Patient Centered Care

Reflections from Telluride East

First and foremost, I’d like to thank all the leadership, instructors, and patient families for having me and taking the time out of thier busy schedules to share with us their valuable information and experiences.  I will echo what Rick said yesterday in that this conference definitely re-ignited that fire in me to change our culture in Medicine and put the focus back on patients and their safety and well-being.  When I go back to my slightly younger self to think of how I expected to be as a physician, I never thought of the negative effects I could have on patients, I only thought of myself as a healer.  Then I said to myself, “OK, I can change my ways and improve myself so that I am better aware of errors around me or because of me, and correct them before they do real harm to… Continue reading

Including Patients in Safety Culture

This post will be relatively short. I spent time writing a rather lengthy post about the healthcare story of someone close to me with her blessing. However, when I read what I had written back to her, after telling me to make a couple changes, she decided that she did not want me to post the story anymore. I respected her wish, but asked her why she changed her mind. After all, I had not included names. She said that she felt bad that some of the healthcare providers in her story looked bad and could maybe somehow figure out the story was about them. I think there was something to be learned about the premature closure, lack of informed consent and shared-decision making, and lack of respect for the patient’s perspective on her illness that led to harsh complications, but I realize that we have already had this opportunity… Continue reading

Gondolas, S’mores, and Overwhelming Beauty

I made the mistake of thinking that as a well-seasoned runner, the altitude wouldn’t dare touch me. I was wrong. It wasn’t a mile in that I started gasping for air and didn’t seem to be catching any. Apparently one is expected to ‘acclimate’ before these runs become enjoyable. This information was provided post-run, of course!

I knew Colorado was beautiful. I’ve been here before. But I have never been to Telluride. And let me just say- it brings a whole new meaning to the word Beauty with a capital B. Mountains stretch on for miles and miles and the view from just about any point is spectacular. I keep finding myself fiddling with my camera and my smartphone camera trying to capture just a glimpse of how incredible it is here, only to be disappointed. The lighting is off, the flash doesn’t capture it correctly, a gondola passes by… Continue reading

Telluride Reflections by Patient Advocate Melissa Clarkson: Part Two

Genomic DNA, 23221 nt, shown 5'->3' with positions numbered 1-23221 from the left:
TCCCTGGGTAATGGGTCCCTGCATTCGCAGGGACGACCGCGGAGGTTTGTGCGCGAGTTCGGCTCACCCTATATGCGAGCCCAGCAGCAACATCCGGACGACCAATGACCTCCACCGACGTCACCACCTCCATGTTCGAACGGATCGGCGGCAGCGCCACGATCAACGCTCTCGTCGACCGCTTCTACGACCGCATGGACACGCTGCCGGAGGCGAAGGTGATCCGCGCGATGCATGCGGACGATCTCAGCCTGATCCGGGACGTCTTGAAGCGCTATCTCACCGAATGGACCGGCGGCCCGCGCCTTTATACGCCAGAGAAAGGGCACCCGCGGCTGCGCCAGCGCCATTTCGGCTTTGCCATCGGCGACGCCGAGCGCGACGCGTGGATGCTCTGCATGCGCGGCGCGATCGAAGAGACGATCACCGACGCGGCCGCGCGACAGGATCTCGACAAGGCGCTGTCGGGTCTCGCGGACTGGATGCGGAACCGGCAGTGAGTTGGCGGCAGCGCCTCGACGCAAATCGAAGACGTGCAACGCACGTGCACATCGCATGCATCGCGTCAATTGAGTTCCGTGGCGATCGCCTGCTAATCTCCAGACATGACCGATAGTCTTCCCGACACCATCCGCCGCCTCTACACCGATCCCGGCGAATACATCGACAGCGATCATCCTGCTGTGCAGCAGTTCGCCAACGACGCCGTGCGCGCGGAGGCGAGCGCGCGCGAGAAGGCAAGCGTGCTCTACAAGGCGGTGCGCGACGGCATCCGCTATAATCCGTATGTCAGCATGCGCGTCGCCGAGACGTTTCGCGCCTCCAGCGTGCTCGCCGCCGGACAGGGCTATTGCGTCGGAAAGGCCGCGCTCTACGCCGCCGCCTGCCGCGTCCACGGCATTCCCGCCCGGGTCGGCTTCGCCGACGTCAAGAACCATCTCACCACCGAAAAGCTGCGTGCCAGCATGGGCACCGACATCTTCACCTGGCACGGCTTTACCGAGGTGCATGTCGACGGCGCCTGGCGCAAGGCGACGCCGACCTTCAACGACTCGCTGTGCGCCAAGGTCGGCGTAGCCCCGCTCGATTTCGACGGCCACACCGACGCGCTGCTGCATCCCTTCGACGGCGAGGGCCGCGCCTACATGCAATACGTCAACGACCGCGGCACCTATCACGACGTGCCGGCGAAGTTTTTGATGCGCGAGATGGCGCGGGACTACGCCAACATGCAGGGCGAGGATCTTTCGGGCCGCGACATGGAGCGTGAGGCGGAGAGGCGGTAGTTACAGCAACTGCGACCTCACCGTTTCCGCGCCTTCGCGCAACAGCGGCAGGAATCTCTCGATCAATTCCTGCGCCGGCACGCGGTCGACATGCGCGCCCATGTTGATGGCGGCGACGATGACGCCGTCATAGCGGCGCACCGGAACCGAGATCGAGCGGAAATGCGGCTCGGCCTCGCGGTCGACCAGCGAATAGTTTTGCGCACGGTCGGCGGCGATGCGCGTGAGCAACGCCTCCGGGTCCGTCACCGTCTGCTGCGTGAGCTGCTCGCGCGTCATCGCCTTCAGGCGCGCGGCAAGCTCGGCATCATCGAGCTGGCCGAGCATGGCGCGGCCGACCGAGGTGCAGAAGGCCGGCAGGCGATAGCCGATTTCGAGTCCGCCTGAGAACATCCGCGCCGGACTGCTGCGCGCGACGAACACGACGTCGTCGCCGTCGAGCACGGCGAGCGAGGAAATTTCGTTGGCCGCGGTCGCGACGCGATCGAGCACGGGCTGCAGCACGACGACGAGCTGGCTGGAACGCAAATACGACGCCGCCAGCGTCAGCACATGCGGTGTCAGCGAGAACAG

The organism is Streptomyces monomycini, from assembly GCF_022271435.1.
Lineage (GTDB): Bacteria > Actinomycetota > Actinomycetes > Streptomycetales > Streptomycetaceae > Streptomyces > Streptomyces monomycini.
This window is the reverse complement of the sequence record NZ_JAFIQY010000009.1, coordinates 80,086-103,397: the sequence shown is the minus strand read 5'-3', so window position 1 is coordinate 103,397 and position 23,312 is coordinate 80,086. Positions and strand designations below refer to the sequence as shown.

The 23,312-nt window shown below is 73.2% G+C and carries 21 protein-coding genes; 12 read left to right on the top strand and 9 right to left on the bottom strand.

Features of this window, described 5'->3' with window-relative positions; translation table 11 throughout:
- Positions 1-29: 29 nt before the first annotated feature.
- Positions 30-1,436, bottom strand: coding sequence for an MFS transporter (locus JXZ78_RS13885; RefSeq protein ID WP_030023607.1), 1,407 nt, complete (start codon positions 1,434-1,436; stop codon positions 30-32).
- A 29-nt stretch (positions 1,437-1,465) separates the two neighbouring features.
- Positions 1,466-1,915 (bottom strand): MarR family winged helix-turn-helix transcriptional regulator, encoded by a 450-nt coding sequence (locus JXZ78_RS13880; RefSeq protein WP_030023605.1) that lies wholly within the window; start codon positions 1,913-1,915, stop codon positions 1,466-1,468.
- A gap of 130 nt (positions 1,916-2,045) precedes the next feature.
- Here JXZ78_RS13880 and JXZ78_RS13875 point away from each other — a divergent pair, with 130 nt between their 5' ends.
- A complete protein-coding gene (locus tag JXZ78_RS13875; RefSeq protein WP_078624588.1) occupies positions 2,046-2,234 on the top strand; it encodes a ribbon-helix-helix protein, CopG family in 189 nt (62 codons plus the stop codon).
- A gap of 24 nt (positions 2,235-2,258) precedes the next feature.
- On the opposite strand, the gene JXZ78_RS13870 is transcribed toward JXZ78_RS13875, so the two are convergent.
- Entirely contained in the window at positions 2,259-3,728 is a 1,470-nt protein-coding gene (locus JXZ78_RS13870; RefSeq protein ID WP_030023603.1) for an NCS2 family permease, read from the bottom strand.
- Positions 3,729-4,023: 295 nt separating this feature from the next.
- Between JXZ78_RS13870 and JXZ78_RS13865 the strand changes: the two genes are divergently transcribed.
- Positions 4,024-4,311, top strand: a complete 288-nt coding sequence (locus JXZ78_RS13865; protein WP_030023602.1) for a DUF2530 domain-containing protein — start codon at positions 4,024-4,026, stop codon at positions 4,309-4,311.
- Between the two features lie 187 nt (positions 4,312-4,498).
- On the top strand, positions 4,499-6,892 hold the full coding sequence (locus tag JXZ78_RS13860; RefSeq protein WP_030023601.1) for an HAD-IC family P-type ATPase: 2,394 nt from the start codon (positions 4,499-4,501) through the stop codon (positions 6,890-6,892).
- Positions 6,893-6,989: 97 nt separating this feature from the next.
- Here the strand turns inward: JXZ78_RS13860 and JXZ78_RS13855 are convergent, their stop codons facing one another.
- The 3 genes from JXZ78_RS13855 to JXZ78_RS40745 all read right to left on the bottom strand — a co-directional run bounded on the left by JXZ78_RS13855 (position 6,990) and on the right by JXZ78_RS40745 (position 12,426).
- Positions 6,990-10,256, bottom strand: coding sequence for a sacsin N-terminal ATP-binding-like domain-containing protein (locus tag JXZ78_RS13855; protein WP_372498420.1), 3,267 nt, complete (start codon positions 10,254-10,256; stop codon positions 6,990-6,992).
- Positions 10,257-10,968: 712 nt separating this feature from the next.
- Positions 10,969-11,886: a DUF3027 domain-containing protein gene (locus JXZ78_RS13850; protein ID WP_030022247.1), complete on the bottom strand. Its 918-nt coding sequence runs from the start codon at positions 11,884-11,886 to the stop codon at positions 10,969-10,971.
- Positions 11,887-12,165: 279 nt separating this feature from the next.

I am now back in Seattle, home from the Telluride Patient Safety Roundtable & Summer Camp. I am very thankful I had the opportunity to participate. It was emotionally exhausting (I cried the first three of the four days), but I have a sense of hope. I met leaders in patient safety—some of whom I had seen in online videos, others I had not heard of. But the message from all of them was clear: There is no compromise in patient safety. No compromise in disclosure. No compromise in informed consent. Safety and transparency must underlie all of healthcare.And that is a very different perspective than my family has encountered in Kansas, at both the local hospital we are dealing with and at the state level. So today I feel hope knowing that my family is not alone, but I also feel overwhelmed knowing that those… Continue reading

It’s All About Conversation #TPSER8

The theme for Day Two in Telluride brought home the value of conversation and communication. Shared decision-making and the process of informed consent once again provided fuel for a robust conversation following Day Two’s viewing of the educational documentary film, From Tears to Transparency–The Story of Michael Skolnik. One student’s comment, “We can’t expect the patient’s family to know they need to be informed,” was a good reminder that keeping patients and families at the center of the solutions being generated in Telluride is again why we are all here.

A second student commented that after the group’s conversation, she now feels “unqualified to get an informed consent,” sharing that she always refers to the risks and benefits of a procedure, but has never discussed alternatives to the procedure. Like the family, unaware of what they need to be informed about, how will medical students know what the informed… Continue reading

Telluride Experience 2020 Dates

BRECKENRIDGE, CO:
CMF Session One*: 6/8 – 6/11
Bennathan Session Two: 6/15 – 6/18
Session Three: 6/22 – 6/25

WASHINGTON, DC/MD:
Session Four: 7/22 – 7/25

*Session exclusive to the COPIC Medical Foundation Residents.